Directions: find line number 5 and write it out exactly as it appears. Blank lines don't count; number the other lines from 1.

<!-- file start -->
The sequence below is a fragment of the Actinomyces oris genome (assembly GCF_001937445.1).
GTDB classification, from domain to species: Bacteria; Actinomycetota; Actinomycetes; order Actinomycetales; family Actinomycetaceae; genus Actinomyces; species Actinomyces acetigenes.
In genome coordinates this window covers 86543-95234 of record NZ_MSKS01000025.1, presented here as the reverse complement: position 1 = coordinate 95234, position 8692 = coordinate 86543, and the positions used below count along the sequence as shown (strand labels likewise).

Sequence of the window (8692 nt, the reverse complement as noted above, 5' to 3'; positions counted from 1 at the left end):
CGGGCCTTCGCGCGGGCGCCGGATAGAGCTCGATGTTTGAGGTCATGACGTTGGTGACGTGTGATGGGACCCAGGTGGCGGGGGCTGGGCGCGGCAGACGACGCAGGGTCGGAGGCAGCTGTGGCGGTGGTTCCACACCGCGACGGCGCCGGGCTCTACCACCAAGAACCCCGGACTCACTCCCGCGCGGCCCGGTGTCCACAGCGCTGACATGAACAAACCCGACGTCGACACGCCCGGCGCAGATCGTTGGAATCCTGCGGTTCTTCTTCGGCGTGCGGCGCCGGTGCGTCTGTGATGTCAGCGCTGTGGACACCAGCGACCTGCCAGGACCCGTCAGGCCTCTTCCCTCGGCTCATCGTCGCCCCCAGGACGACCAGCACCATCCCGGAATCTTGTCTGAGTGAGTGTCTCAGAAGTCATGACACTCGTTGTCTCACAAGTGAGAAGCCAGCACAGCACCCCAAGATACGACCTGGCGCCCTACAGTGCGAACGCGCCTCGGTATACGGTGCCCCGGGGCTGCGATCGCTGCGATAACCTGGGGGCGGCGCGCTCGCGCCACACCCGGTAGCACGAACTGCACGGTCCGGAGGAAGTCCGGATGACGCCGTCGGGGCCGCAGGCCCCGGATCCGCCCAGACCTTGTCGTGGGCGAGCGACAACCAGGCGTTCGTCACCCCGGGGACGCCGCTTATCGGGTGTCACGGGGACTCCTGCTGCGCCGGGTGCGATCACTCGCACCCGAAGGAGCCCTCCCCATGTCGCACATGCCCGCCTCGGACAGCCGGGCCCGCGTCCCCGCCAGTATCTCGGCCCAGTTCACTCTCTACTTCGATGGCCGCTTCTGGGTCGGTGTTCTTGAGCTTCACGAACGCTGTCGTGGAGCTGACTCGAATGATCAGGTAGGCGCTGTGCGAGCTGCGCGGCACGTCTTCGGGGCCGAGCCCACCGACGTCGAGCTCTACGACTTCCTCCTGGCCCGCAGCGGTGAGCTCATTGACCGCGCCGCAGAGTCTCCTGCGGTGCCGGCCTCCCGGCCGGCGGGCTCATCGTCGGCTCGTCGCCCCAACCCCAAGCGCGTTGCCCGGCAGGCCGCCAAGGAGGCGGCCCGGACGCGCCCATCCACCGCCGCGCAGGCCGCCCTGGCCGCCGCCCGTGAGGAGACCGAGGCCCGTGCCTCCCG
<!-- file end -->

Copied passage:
CGGGCCTTCGCGCGGGCGCCGGATAGAGCTCGATGTTTGAGGTCATGACGTTGGTGACGTGTGATGGGACCCAGGTGGCGGGGGCTGGGCGCGGCAGACGACGCAGGGTCGGAGGCAGCTGTGGCGGTGGTTCCACACCGCGACGGCGCCGGGCTCTACCACCAAGAACCCCGGACTCACTCCCGCGCGGCCCGGTGTCCACAGCGCTGACATGAACAAACCCGACGTCGACACGCCCGGCGCAGATCGTTGGAATCCTGCGGTTCTTCTTCGGCGTGCGGCGCCGGTGCGTCTGTGATGTCAGCGCTGTGGACACCAGCGACCTGCCAGGACCCGTCAGGCCTCTTCCCTCGGCTCATCGTCGCCCCCAGGACGACCAGCACCATCCCGGAATCTTGTCTGAGTGAGTGTCTCAGAAGTCATGACACTCGTTGTCTCACAAGTGAGAAGCCAGCACAGCACCCCAAGATACGACCTGGCGCCCTACAGTGCGAACGCGCCTCGGTATACGGTGCCCCGGGGCTGCGATCGCTGCGATAACCTGGGGGCGGCGCGCTCGCGCCACACCCGGTAGCACGAACTGCACGGTCCGGAGGAAGTCCGGATGACGCCGTCGGGGCCGCAGGCCCCGGATCCGCCCAGACCTTGTCGTGGGCGAGCGACAACCAGGCGTTCGTCACCCCGGGGACGCCGCTTATCGGGTGTCACGGGGACTCCTGCTGCGCCGGGTGCGATCACTCGCACCCGAAGGAGCCCTCCCCATGTCGCACATGCCCGCCTCGGACAGCCGGGCCCGCGTCCCCGCCAGTATCTCGGCCCAGTTCACTCTCTACTTCGATGGCCGCTTCTGGGTCGGTGTTCTTGAGCTTCACGAACGCTGTCGTGGAGCTGACTCGAATGATCAGGTAGGCGCTGTGCGAGCTGCGCGGCACGTCTTCGGGGCCGAGCCCACCGACGTCGAGCTCTACGACTTCCTCCTGGCCCGCAGCGGTGAGCTCATTGACCGCGCCGCAGAGTCTCCTGCGGTGCCGGCCTCCCGGCCGGCGGGCTCATCGTCGGCTCGTCGCCCCAACCCCAAGCGCGTTGCCCGGCAGGCCGCCAAGGAGGCGGCCCGGACGCGCCCATCCACCGCCGCGCAGGCCGCCCTGGCCGCCGCCCGTGAGGAGACCGAGGCCCGTGCCTCCCG